Wildfires and agricultural burning play a much bigger role in climate change and human health than previously thought, new calculations suggest.
Biomass burning—whether accidental wildfires or deliberate burning of forests to create agricultural lands—has long been known to affect both climate change and public health.
“We calculate that 5 to 10 percent of worldwide air pollution mortalities are due to biomass burning,” says civil and environmental engineering professor Mark Z. Jacobson of Stanford University. “That means that it causes the premature deaths of about 250,000 people each year.”
Exposure to biomass burning particles is strongly associated with cardiovascular disease, respiratory illness, lung cancer, asthma and low birth weights.
The research, published in the Journal of Geophysical Research: Atmospheres, is based on a three-dimensional computer model simulation of the impacts of biomass burning.
Carbon, of course, is associated with global warming. Most carbon emissions linked to human activity are in the form of carbon dioxide gas, CO2. But other forms of carbon include methane and the particles generated by fires—tiny bits of soot, called black carbon, and motes of associated substances, known as brown carbon.
Jacobson explained that total anthropogenic, or human-created, carbon dioxide emissions, excluding biomass burning, now stand at more than 39 billion tons annually. That incorporates everything associated with non-biomass-burning human activity, from coal-fired power plants to automobile emissions, from concrete factories to cattle feedlots.
Jacobson, the director of Stanford’s Atmosphere/Energy Program, says that almost 8.5 billion tons of atmospheric carbon dioxide—or about 18 percent of all anthropogenic carbon dioxide emissions—come from biomass burning.
But Jacobson’s research also demonstrates that it isn’t just the CO2 from biomass burning that’s a problem. Black carbon and brown carbon maximize the thermal impacts of such fires. They essentially allow biomass burning to cause much more global warming per unit weight than other human-associated carbon sources.
Sun and clouds
Black and brown carbon particles increase atmospheric warming in three ways. First, they enter the minuscule water droplets that form clouds. At night, that’s not an issue. But during the day, sunlight scatters around within clouds, bathing them in luminescence.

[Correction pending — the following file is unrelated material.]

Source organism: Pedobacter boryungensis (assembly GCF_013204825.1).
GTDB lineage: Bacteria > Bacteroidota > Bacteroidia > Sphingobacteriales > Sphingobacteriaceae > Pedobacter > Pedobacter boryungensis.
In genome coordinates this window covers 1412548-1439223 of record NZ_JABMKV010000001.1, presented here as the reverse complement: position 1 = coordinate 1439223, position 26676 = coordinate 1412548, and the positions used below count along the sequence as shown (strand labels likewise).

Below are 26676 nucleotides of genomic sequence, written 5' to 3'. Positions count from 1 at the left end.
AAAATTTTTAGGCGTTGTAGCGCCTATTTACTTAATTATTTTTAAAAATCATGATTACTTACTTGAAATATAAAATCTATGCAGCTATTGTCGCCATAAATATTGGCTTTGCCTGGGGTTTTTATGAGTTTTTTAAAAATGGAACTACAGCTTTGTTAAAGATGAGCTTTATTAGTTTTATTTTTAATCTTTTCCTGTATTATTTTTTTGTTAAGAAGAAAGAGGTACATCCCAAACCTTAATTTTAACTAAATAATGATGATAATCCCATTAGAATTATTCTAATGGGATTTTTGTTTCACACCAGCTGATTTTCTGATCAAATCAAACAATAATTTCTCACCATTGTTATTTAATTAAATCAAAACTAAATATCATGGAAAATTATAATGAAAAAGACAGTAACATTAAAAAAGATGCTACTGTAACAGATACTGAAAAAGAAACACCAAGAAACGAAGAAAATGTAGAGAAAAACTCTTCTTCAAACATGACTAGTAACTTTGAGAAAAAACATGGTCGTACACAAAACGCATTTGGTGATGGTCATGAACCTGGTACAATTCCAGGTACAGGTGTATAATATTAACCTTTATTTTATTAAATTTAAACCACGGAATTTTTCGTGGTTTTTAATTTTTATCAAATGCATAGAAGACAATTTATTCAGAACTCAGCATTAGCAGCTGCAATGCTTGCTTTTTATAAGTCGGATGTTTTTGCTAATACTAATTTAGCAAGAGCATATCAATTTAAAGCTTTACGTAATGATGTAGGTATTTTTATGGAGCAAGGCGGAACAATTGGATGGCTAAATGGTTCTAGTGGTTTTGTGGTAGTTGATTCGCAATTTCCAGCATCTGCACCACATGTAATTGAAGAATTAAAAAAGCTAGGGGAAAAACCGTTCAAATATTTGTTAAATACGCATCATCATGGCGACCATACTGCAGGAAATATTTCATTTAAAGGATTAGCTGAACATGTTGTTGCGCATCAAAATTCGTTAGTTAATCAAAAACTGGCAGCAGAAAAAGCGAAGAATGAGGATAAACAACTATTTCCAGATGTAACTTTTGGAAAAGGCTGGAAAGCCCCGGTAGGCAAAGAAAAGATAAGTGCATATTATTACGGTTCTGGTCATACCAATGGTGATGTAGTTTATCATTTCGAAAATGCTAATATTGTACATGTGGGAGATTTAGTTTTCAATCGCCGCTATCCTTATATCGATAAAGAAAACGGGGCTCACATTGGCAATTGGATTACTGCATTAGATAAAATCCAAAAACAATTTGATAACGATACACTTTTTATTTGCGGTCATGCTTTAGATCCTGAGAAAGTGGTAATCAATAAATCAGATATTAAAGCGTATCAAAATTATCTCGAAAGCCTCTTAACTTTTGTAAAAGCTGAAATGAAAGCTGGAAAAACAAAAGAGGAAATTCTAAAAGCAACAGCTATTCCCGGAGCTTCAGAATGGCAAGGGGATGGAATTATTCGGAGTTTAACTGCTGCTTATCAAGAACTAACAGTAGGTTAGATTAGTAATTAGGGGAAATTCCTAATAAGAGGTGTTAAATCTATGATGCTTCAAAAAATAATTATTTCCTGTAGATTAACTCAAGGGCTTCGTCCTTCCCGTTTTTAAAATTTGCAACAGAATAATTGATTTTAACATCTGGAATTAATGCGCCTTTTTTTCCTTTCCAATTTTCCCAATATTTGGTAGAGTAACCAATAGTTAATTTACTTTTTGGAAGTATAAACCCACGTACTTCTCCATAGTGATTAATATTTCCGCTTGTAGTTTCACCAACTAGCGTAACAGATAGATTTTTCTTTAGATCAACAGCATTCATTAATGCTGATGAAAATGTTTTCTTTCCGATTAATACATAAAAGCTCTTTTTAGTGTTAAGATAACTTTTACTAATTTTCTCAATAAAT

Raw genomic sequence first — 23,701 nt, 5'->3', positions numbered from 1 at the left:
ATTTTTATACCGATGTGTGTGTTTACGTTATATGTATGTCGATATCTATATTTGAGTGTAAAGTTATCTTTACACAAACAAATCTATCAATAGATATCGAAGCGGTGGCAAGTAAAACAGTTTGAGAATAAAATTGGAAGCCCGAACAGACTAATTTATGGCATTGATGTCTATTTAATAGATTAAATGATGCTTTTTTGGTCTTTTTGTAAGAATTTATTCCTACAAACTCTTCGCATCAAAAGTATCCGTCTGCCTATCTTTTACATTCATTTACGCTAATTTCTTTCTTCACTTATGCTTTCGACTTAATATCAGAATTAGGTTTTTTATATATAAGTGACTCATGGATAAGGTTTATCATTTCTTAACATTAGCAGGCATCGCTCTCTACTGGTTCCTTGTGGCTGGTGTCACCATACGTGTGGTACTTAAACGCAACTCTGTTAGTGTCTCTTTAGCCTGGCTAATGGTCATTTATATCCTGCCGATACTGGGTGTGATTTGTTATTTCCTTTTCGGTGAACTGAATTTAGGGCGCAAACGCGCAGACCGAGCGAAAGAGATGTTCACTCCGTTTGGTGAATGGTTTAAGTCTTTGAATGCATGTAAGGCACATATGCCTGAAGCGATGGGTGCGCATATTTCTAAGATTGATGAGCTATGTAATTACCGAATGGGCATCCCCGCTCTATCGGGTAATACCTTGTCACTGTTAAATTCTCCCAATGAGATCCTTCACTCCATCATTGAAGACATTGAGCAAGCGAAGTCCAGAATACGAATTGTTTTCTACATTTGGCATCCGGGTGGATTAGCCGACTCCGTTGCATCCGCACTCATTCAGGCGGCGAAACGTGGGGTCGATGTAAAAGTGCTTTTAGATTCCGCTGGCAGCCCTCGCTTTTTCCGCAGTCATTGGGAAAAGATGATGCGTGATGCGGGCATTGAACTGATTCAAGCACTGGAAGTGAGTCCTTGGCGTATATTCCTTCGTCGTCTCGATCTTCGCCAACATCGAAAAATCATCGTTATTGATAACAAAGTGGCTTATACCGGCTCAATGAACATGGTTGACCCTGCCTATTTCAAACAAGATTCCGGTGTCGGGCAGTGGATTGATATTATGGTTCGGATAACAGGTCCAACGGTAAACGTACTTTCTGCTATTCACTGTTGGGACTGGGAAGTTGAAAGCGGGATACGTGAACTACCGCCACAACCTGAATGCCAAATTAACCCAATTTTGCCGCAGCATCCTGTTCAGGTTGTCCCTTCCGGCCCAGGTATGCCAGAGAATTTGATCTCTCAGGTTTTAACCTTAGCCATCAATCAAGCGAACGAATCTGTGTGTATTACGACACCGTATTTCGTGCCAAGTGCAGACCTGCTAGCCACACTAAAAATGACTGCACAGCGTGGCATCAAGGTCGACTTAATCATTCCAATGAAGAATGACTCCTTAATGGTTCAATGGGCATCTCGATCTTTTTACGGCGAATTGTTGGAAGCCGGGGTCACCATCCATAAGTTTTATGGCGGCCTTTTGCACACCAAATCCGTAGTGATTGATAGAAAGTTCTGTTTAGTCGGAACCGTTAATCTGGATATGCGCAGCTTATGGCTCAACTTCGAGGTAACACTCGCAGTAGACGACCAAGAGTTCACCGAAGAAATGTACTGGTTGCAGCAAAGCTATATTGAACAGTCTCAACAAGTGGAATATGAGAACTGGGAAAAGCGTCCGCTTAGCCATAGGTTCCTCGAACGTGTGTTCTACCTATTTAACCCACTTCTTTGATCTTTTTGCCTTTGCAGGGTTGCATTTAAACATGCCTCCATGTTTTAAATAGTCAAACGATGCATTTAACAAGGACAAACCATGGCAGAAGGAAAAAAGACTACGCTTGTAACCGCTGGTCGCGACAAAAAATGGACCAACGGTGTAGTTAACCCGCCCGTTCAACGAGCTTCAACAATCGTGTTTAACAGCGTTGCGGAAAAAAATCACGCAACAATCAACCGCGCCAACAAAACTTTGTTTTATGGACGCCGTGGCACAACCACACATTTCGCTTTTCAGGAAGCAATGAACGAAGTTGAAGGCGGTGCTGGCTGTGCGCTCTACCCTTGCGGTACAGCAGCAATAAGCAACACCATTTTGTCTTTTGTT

When sunlight penetrates a water droplet containing black or brown carbon particles, Jacobson says, the carbon absorbs the light energy, creating heat and accelerating evaporation of the droplet. Carbon particles floating around in the spaces between the droplets also absorb scattered sunlight, converting it to heat.
“Heating the cloud reduces the relative humidity in the cloud,” Jacobson says.
This causes the cloud to dissipate. And because clouds reflect sunlight, cloud dissipation causes more sunlight to transfer to the ground and seas, ultimately resulting in warmer ground and air temperatures.
Ice and snow
Finally, carbon particles released from burning biomass settle on snow and ice, contributing to further warming.
“Ice and snow are white, and reflect sunlight very effectively,” Jacobson says. “But because carbon is dark it absorbs sunlight, causing snow and ice to melt at accelerated rates. That exposes dark soil and dark seas. And again, because those surfaces are dark, they absorb even more thermal energy from the sunlight, establishing an ongoing amplification process.”
Jacobson notes that some carbon particles—specifically white and gray carbon, the variants associated with some types of ash—can exert a cooling effect because they reflect sunlight. That must be weighed against the warming qualities of the black and brown carbon particles and CO2 emissions generated by biomass combustion to derive a net effect.
Jacobson says the sum of warming due to all anthropogenic greenhouse gases—CO2, methane, nitrous oxide, chlorofluorocarbons, and some others—plus the warming due to black and brown carbon will yield a planetary warming effect of 2 degrees Celsius over the 20-year period simulated by the computer. But light-colored particles—white and gray particles primarily—reflect sunlight and enhance cloudiness, causing more light to reflect.
“The cooling effect of these light-colored particles amounts to slightly more than 1 degree Celsius,” says Jacobson, “so you end up with a total net warming gain of 0.9 degree Celsius or so. Of that net gain, we’ve calculated that biomass burning accounts for about 0.4 degree Celsius.”
Significant heat effect
Jacobson’s model also tracks the impact of the direct heat produced by combusting biomass.
“The direct heat generated by burning biomass is significant, and contributes to cloud evaporation by decreasing relative humidity,” Jacobson points out. “We’ve determined that 7 percent of the total net warming caused by biomass burning—that is, 7 percent of the 0.4 degree Celsius net warming gain—can be attributed to the direct heat caused by the fires.”
Biomass burning also includes the combustion of agricultural and lumber waste for energy production. Such power generation often is promoted as a “sustainable” alternative to burning fossil fuels. And that’s partly true as far as it goes. It is sustainable, in the sense that the fuel can be grown, processed, and converted to energy on a cyclic basis. But the thermal and pollution effects of its combustion–in any form–can’t be discounted.
“The bottom line is that biomass burning is neither clean nor climate-neutral,” Jacobson says. “If you’re serious about addressing global warming, you have to deal with biomass burning as well.”
Source: Stanford University